Say what you will about the quarterback situation at Ohio State, and how well the coaching staff handled it from the start of the season, but one of the biggest reasons Ohio State’s offense made a difference in the first College Football Playoff was the play of running back Ezekiel Elliott.
Elliott rushed for over 200 yards in three games this season. It just so happened those three games each came in the postseason. Elliott rushed for 220 yards in the Big Ten Championship Game as Ohio State crushed Wisconsin. He followed that up with 230 rushing yards against Alabama in the Sugar Bowl and finished the year off with 246 rushing yards and four touchdowns in Monday night’s College Football Playoff national championship win against Oregon.
In the month of January, Elliott rushed for 476 yards. That is two fewer rushing yards than Washington State’s entire 2014 rushing production (478 yards) and three fewer yards than Wake Forest’s 2014 rushing total (479 yards). Elliott also scored more rushing touchdowns in January (6) than Washington State (5) and Wake Forest (4) each had in 2014. Elliott’s rushing touchdowns in January also matched the 2014 rushing touchdown total of Kent State.
One of the popular questions asked this season, especially as Ohio State was running wild in the postseason, was how did the Buckeyes lose to Virginia Tech. Elliott was far from becoming the reliable running back he proved to be over the course of the season in week two of the season. Elliott carried the football eight times for just 32 yards against the Hokies, the only setback for Ohio State during the 2014 season. Elliott was the starting running back but in week two of the season Ohio State was still trying to figure things out on offense with young players filling big shoes. Virginia Tech’s defense is good, but I would wager dollars to donuts Elliott would improve on that rushing total if the Buckeyes and Hokies lined up today. As is the case in college football and any sport, how you finish is always the most important factor in a season.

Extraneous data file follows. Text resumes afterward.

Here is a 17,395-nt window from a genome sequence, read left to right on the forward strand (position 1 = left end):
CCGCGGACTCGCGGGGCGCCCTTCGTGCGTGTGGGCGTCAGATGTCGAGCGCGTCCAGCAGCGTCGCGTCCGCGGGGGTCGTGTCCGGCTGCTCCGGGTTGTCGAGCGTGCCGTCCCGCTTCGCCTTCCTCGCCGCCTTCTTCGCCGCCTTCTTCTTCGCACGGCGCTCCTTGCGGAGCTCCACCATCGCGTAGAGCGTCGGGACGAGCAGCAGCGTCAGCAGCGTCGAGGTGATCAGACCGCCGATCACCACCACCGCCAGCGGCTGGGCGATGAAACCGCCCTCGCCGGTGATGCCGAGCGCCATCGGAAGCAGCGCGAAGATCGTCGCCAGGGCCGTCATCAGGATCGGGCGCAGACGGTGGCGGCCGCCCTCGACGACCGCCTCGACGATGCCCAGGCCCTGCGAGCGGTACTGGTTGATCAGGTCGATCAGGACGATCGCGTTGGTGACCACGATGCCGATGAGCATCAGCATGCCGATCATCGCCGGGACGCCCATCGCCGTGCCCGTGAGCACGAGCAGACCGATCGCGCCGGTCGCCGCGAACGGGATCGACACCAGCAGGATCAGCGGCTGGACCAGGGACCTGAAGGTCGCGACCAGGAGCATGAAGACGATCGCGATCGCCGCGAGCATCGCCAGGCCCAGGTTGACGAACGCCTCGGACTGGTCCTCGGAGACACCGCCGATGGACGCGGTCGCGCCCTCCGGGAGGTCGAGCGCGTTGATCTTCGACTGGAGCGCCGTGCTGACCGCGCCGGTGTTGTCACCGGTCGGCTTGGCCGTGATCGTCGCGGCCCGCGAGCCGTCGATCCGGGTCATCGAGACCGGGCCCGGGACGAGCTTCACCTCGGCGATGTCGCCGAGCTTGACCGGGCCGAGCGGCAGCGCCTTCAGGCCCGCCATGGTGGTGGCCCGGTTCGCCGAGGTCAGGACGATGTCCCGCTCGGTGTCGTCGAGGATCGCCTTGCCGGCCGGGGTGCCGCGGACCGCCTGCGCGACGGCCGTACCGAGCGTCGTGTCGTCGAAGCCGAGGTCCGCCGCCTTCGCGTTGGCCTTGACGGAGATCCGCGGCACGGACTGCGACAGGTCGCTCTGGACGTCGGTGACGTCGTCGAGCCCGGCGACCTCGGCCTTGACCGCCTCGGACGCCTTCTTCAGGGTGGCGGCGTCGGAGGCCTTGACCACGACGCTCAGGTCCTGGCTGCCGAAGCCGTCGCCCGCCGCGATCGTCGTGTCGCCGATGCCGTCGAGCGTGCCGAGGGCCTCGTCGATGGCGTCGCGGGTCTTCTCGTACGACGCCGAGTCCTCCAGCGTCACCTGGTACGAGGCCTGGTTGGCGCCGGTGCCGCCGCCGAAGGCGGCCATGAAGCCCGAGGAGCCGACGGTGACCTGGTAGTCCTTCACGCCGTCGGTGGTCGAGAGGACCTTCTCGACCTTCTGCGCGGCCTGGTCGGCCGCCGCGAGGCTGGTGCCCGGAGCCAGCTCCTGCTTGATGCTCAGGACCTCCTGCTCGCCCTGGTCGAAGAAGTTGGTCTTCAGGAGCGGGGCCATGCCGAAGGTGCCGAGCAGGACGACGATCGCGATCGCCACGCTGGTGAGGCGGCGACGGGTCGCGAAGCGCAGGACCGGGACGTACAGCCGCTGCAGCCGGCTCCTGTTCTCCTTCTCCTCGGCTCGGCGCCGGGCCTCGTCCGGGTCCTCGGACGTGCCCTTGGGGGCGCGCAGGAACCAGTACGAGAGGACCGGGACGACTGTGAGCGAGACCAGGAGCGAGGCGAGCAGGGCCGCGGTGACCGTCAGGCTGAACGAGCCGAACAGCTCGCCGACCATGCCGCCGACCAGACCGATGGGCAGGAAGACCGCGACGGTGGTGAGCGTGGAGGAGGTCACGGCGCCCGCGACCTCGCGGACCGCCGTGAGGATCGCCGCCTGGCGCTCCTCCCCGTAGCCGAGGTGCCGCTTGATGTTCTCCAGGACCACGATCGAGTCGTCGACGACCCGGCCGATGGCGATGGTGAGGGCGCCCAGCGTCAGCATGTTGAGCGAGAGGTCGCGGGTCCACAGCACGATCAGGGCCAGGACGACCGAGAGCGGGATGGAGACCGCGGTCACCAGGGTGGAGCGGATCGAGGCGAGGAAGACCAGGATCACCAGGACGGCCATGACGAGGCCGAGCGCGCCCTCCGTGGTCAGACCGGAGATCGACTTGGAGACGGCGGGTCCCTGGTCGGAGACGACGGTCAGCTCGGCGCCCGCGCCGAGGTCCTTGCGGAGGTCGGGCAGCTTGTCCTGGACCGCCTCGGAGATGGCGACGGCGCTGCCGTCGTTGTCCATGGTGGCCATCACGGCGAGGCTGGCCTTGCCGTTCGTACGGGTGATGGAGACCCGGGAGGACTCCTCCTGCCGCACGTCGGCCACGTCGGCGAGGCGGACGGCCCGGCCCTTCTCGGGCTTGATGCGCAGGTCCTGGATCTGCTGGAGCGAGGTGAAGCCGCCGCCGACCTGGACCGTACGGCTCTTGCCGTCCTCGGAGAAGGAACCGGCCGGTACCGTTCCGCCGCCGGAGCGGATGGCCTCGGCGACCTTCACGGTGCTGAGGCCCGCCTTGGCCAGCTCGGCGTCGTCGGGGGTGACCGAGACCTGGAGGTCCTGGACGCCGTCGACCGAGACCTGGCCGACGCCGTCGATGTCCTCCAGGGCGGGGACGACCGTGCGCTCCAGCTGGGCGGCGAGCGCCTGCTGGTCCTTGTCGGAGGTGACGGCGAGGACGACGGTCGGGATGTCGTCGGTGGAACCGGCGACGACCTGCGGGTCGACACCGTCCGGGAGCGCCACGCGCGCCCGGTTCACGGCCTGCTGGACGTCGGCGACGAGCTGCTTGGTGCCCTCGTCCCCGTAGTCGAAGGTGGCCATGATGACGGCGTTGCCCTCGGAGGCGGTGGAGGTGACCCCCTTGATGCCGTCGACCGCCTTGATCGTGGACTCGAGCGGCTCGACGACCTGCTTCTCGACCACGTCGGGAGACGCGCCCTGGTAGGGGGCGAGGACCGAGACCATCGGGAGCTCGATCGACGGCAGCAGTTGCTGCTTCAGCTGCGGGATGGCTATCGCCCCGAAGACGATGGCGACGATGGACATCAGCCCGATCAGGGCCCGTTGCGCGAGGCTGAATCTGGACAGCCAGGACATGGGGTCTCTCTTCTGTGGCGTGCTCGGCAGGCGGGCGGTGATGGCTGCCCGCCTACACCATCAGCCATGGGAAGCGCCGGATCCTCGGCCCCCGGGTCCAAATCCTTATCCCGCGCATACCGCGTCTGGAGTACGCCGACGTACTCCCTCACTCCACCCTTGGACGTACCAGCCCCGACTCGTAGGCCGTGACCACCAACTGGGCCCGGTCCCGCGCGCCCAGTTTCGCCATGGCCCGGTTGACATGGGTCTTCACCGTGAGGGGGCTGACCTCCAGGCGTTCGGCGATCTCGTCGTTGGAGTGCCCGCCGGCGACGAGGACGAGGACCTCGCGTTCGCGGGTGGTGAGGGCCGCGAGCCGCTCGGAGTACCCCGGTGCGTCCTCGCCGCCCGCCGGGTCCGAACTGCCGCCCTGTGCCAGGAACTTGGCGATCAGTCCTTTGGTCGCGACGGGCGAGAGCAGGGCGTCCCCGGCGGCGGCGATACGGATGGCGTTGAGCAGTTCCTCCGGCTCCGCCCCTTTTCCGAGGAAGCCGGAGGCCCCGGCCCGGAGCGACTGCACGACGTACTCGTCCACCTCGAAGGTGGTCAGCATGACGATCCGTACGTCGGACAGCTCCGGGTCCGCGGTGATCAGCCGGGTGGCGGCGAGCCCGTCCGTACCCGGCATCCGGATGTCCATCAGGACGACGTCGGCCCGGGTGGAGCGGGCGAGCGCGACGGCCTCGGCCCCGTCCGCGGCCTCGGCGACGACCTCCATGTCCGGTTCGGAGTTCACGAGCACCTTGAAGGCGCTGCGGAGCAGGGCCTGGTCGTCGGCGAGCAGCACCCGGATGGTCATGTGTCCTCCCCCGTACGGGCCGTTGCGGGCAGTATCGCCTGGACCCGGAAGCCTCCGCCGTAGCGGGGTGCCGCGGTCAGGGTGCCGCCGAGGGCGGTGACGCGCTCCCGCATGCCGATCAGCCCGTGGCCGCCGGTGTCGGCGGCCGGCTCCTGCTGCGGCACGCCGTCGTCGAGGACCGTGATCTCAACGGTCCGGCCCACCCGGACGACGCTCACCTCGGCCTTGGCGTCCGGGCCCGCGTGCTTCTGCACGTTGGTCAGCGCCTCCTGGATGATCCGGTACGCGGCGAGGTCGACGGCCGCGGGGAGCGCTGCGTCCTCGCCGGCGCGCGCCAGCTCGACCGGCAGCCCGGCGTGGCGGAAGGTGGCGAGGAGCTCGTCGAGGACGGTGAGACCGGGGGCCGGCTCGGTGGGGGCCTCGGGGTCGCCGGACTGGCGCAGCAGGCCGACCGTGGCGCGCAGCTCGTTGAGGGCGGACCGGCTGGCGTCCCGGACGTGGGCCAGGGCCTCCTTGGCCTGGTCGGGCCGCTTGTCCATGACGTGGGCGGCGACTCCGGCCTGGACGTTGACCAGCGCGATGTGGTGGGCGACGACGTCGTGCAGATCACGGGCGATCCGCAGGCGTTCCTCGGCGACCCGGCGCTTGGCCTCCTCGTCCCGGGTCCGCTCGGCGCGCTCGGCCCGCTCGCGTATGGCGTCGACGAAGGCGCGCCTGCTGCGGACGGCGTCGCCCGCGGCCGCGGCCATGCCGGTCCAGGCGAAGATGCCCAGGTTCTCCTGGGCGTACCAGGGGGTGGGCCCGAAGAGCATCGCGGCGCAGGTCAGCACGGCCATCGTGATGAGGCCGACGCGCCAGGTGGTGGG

Elliott is only 19 years of age, and he has two more years left of eligibility. He should move into the 2015 season among the preseason Heisman Trophy favorites in what could be a huge season for running backs in the Heisman race (LSU’s Leonard Fournette, Oregon’s Royce Freeman and Georgia’s Nick Chubb also in that conversation). Big Ten defenses will have to bulk up and be ready to find a way to bring Elliott down, otherwise he could be Ohio State’s first Big Ten leading rusher since Eddie George led the Big Ten in 1995.